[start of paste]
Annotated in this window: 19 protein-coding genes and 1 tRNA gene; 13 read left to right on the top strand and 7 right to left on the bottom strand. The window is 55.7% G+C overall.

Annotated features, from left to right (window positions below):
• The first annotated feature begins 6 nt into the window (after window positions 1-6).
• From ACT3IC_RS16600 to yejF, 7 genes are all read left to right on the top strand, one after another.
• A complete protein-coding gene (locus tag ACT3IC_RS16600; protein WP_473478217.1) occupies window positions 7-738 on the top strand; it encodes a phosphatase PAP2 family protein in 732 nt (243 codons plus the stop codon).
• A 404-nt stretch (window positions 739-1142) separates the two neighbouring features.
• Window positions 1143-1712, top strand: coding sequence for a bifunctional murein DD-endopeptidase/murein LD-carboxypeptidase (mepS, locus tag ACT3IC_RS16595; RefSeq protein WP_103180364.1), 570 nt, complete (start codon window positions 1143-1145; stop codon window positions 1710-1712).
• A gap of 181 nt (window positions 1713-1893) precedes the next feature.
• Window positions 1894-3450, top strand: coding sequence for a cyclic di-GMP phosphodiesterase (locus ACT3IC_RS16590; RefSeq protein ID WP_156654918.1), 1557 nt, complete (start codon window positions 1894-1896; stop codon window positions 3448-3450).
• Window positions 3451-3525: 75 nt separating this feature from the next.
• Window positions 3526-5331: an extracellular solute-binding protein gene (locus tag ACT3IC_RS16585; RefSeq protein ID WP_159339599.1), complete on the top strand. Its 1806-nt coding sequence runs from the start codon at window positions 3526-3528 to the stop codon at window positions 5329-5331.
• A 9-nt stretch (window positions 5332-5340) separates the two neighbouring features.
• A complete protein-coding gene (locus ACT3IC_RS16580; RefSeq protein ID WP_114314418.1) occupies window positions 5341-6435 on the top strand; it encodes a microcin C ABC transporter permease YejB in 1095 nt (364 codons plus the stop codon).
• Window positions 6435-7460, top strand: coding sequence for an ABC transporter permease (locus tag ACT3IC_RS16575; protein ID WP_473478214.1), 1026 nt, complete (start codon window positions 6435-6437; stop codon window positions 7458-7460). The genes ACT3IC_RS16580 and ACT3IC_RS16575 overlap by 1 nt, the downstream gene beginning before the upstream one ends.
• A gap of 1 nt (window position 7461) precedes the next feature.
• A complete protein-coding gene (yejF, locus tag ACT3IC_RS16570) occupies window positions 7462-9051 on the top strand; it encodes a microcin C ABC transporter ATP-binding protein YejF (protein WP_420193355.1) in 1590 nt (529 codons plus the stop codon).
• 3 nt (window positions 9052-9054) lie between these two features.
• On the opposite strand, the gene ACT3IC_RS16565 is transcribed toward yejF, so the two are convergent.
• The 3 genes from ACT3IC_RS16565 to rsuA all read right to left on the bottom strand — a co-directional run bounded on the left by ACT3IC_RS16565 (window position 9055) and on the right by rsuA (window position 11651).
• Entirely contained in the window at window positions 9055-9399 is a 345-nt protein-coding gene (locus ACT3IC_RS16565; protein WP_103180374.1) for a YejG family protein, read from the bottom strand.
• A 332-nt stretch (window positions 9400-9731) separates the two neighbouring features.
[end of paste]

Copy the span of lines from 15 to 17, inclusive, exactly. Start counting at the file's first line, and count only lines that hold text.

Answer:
• A gap of 1 nt (window position 7461) precedes the next feature.
• A complete protein-coding gene (yejF, locus tag ACT3IC_RS16570) occupies window positions 7462-9051 on the top strand; it encodes a microcin C ABC transporter ATP-binding protein YejF (protein WP_420193355.1) in 1590 nt (529 codons plus the stop codon).
• 3 nt (window positions 9052-9054) lie between these two features.